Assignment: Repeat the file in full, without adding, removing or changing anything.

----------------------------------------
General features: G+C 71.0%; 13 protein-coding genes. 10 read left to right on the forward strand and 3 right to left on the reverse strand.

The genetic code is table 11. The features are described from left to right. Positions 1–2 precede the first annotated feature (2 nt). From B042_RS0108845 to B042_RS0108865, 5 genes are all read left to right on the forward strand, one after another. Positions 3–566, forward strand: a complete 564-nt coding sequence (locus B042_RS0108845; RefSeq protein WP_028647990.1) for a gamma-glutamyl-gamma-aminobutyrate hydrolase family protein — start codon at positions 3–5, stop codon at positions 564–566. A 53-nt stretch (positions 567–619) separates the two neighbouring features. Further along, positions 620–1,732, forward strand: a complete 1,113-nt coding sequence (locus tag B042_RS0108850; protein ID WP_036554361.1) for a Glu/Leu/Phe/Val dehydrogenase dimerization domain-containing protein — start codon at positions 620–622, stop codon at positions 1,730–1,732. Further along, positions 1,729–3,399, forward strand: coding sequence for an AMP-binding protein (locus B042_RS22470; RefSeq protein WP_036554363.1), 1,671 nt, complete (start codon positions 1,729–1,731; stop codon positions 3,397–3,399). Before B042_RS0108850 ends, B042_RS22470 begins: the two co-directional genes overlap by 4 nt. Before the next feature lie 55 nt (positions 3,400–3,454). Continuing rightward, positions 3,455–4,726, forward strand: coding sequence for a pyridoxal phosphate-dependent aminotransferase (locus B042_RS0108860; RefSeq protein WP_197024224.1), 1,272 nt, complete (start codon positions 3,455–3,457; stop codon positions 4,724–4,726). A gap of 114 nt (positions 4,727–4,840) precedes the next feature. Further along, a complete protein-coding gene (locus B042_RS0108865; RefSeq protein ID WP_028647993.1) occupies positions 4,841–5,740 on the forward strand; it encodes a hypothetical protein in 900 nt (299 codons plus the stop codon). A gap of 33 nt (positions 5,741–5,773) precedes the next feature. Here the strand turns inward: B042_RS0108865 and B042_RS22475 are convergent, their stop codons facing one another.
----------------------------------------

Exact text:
General features: G+C 71.0%; 13 protein-coding genes. 10 read left to right on the forward strand and 3 right to left on the reverse strand.

The genetic code is table 11. The features are described from left to right. Positions 1–2 precede the first annotated feature (2 nt). From B042_RS0108845 to B042_RS0108865, 5 genes are all read left to right on the forward strand, one after another. Positions 3–566, forward strand: a complete 564-nt coding sequence (locus B042_RS0108845; RefSeq protein WP_028647990.1) for a gamma-glutamyl-gamma-aminobutyrate hydrolase family protein — start codon at positions 3–5, stop codon at positions 564–566. A 53-nt stretch (positions 567–619) separates the two neighbouring features. Further along, positions 620–1,732, forward strand: a complete 1,113-nt coding sequence (locus tag B042_RS0108850; protein ID WP_036554361.1) for a Glu/Leu/Phe/Val dehydrogenase dimerization domain-containing protein — start codon at positions 620–622, stop codon at positions 1,730–1,732. Further along, positions 1,729–3,399, forward strand: coding sequence for an AMP-binding protein (locus B042_RS22470; RefSeq protein WP_036554363.1), 1,671 nt, complete (start codon positions 1,729–1,731; stop codon positions 3,397–3,399). Before B042_RS0108850 ends, B042_RS22470 begins: the two co-directional genes overlap by 4 nt. Before the next feature lie 55 nt (positions 3,400–3,454). Continuing rightward, positions 3,455–4,726, forward strand: coding sequence for a pyridoxal phosphate-dependent aminotransferase (locus B042_RS0108860; RefSeq protein WP_197024224.1), 1,272 nt, complete (start codon positions 3,455–3,457; stop codon positions 4,724–4,726). A gap of 114 nt (positions 4,727–4,840) precedes the next feature. Further along, a complete protein-coding gene (locus B042_RS0108865; RefSeq protein ID WP_028647993.1) occupies positions 4,841–5,740 on the forward strand; it encodes a hypothetical protein in 900 nt (299 codons plus the stop codon). A gap of 33 nt (positions 5,741–5,773) precedes the next feature. Here the strand turns inward: B042_RS0108865 and B042_RS22475 are convergent, their stop codons facing one another.